Previous Challenge Entry (Level 1 – Beginner)
Topic: Note (02/07/13)
TITLE: Note To Self
By Lisa Hudson
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Note to self: Never be sure of something you know very little about, especially raising children.
As Christians, we decided that homeschooling was a good choice for our family, so we pulled our two oldest kids out of public school. That sacrifice was exactly what a devoted, Christian mother should do. After all, we want the very best for our children. I felt like super-mom as I tended to my two ‘students’ while being a loving mom to their toddling little brother. I’d stay up late at night to prepare lessons, and study for myself when needed, so I could be a super-teacher as well. Those two fought me every step of the way, even though we were involved in homeschooling groups that provided field trips and other outings. The kids complained and fussed because they weren’t in school like their friends, but didn’t complain as much when we would take trips to McDonalds or go out for ice cream. I was the epitome of a good mother. Or so I thought.
Note to self: Even when we think that what we’re doing is the best thing for our children, there are no guarantees that the outcome will always be what we had hoped for. Measure the sacrifices you choose to make.
As it turned out, our little toddler turned out to be a mini, human tornado, and I knew in my heart I didn’t have what it would take to home-school this little guy. He had already frazzled each nerve I had left. It was time again for public school, for all three of our little angels. I felt like a failure as a mother, and I failed as a teacher. After all, a good teacher is able to convey a love for learning to the children they teach, and I failed miserably. They couldn’t wait to get back in school with their friends, but I saw it as they couldn’t wait to get away from me.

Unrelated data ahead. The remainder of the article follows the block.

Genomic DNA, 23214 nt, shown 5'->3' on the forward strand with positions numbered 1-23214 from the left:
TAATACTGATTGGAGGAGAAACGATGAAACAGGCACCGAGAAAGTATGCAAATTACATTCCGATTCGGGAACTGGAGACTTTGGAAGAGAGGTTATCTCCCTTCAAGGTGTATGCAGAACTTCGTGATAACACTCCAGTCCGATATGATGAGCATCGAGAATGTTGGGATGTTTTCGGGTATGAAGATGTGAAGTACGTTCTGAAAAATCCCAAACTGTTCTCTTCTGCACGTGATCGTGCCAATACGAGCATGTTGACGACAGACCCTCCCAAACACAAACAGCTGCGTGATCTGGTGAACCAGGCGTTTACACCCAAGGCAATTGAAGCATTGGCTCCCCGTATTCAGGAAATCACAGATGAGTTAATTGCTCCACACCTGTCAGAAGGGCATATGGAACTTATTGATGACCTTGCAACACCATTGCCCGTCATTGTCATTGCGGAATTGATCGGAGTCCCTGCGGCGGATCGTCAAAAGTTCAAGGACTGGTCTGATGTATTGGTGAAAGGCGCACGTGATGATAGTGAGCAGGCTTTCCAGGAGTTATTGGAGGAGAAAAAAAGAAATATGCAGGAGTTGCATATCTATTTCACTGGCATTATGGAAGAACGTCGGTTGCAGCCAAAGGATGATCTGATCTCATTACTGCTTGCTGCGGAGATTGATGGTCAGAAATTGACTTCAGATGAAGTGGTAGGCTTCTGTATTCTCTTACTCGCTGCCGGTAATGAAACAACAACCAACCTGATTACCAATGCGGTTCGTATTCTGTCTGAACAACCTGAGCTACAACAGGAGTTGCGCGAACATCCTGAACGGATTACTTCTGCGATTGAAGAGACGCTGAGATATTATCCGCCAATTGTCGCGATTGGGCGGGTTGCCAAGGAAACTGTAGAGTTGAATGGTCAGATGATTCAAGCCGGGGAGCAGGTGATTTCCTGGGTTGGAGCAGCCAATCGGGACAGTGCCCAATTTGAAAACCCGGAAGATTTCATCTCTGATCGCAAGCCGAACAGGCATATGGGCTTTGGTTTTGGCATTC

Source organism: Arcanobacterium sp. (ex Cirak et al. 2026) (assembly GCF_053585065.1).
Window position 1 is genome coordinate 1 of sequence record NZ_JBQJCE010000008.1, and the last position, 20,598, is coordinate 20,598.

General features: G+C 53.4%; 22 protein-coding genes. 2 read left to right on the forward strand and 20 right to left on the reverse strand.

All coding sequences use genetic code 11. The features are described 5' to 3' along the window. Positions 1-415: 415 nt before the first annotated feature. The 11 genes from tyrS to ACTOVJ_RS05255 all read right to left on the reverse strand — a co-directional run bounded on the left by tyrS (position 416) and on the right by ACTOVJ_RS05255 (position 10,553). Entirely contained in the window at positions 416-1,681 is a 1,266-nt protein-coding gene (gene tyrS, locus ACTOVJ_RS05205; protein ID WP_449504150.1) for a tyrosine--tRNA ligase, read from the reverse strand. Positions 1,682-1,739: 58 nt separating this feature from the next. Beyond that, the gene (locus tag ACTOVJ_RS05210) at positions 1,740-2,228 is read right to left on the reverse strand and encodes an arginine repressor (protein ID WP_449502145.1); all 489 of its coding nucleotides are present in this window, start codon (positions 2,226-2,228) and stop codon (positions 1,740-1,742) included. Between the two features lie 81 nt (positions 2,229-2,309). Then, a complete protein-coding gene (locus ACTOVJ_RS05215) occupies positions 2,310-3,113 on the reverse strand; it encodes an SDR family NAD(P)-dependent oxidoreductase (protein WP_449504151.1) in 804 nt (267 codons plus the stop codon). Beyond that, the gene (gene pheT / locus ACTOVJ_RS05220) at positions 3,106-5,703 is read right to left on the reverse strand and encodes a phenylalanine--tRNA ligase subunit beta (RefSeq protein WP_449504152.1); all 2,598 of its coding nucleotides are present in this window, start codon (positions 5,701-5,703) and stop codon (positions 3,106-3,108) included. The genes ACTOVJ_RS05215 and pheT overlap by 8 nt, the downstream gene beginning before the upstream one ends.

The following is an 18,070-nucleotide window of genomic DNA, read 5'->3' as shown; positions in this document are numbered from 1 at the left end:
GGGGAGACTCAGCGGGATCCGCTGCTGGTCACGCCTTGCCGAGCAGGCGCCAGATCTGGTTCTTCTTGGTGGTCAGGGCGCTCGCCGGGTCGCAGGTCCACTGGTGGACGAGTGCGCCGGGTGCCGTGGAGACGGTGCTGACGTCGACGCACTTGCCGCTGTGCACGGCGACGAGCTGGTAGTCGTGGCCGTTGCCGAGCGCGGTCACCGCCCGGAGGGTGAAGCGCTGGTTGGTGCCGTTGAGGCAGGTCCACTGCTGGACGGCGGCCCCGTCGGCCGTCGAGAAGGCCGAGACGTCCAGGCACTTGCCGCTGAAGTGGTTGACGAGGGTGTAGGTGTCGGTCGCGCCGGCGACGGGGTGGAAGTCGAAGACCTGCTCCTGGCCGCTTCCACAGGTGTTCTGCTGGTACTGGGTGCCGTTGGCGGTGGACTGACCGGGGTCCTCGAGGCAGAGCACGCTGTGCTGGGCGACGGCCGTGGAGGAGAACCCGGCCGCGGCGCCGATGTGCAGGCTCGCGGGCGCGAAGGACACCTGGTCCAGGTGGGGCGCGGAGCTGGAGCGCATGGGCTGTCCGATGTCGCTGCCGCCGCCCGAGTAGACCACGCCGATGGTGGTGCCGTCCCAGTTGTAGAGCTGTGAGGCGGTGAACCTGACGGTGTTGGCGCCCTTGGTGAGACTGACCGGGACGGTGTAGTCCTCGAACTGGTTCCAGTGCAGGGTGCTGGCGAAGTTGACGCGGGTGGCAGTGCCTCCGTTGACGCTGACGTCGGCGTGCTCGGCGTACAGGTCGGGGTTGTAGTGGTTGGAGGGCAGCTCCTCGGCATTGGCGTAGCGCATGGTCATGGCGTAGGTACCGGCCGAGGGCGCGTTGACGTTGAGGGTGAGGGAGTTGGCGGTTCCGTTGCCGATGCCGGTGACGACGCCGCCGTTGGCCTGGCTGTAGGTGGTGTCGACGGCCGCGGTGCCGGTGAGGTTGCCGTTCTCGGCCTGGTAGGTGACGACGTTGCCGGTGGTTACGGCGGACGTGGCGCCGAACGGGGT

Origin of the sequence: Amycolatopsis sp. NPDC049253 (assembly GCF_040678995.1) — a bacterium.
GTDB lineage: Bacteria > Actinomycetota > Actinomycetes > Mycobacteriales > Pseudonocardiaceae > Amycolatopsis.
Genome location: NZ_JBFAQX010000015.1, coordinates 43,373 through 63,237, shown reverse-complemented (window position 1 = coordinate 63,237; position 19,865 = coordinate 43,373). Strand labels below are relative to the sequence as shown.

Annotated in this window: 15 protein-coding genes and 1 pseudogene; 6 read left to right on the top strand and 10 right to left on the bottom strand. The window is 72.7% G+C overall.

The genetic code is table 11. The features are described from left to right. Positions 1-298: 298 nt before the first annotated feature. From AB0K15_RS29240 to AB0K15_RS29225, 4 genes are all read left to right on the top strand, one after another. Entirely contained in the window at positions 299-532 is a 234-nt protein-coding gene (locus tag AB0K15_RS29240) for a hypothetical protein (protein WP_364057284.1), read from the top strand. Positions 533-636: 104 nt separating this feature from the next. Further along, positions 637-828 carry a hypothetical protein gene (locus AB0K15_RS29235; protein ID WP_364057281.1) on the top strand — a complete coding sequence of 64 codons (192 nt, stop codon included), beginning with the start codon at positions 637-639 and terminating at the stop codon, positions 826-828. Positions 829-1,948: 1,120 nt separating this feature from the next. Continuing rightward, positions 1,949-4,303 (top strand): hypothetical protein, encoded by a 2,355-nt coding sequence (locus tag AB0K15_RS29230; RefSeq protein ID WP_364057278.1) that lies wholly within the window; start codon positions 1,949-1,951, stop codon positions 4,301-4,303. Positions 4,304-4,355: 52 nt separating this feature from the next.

Note to self: The immediate rewards of parenthood are few, but you could put money down on the fact that you will experience failure, and quite often.
Along with all of the other highs and lows that come with having three children in elementary school, middle school, and high school, there are bright moments that give you courage to keep on going. I don’t know how anyone can be married or raise children without having a heavenly Father to lean upon. I couldn’t have done any of this without His divine intervention. I continue to lean on Him daily, as each day still produces parental challenges that no one could be prepared for. As we try and help these young people grow into responsible adults, isn’t it ironic that we need to become ‘as children’ ourselves, all over again, seeking our Father’s help?
When I was younger, I always wished little kittens could stay kittens, because they were so cute. I can remember wishing my babies could stay babies because I could hold them and take care of them. But then we start wishing they could walk so we don’t have to carry them anymore. We want them to start talking so we can hear what they’re thinking, just to ask them to “please, be quiet.” There is no rhyme or reason to parenthood. Yes, we must do our very best, to make sound decisions and lead our children in the nurture and admonition of the Lord. But there are never any guarantees. No promises of white picket fences and ‘happily ever after’. We can only take each day as it comes.
Note to self: I wish my mother were here so I could tell her, “Thank you” and “I’m sorry.”
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